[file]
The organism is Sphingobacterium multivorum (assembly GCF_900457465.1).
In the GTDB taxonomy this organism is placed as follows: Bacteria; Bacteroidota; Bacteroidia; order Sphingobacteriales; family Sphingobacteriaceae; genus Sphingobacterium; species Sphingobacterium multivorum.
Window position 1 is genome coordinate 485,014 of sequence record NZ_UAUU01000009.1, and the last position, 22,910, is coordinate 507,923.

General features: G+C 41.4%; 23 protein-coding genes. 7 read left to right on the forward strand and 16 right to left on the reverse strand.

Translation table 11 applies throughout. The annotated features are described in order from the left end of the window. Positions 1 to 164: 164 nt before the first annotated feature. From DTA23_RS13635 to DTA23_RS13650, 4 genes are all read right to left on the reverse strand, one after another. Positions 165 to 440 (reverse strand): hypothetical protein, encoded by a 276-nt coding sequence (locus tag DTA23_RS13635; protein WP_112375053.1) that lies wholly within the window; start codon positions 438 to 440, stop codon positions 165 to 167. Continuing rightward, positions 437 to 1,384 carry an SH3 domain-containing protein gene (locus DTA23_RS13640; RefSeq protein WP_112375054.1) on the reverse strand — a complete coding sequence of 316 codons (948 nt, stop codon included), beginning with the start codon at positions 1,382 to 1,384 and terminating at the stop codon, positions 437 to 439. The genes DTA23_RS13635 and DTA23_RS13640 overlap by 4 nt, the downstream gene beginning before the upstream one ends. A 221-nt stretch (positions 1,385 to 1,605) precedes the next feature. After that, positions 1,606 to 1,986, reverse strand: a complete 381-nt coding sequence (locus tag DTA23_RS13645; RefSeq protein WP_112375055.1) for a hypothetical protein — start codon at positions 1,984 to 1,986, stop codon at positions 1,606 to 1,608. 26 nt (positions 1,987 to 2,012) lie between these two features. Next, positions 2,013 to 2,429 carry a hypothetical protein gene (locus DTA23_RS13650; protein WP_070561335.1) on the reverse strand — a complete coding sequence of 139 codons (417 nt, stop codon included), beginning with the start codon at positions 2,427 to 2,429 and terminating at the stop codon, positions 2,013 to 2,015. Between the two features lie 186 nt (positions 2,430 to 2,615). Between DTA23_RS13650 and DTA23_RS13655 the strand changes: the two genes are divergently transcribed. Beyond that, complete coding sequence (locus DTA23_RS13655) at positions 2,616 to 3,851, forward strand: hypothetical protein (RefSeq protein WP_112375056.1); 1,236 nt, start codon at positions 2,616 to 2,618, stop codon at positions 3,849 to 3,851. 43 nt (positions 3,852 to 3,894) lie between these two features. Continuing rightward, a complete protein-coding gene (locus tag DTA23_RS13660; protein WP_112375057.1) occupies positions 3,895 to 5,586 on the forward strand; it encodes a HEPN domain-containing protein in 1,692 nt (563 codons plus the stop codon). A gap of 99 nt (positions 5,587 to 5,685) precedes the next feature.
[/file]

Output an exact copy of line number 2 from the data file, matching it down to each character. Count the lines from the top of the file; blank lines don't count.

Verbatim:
In the GTDB taxonomy this organism is placed as follows: Bacteria; Bacteroidota; Bacteroidia; order Sphingobacteriales; family Sphingobacteriaceae; genus Sphingobacterium; species Sphingobacterium multivorum.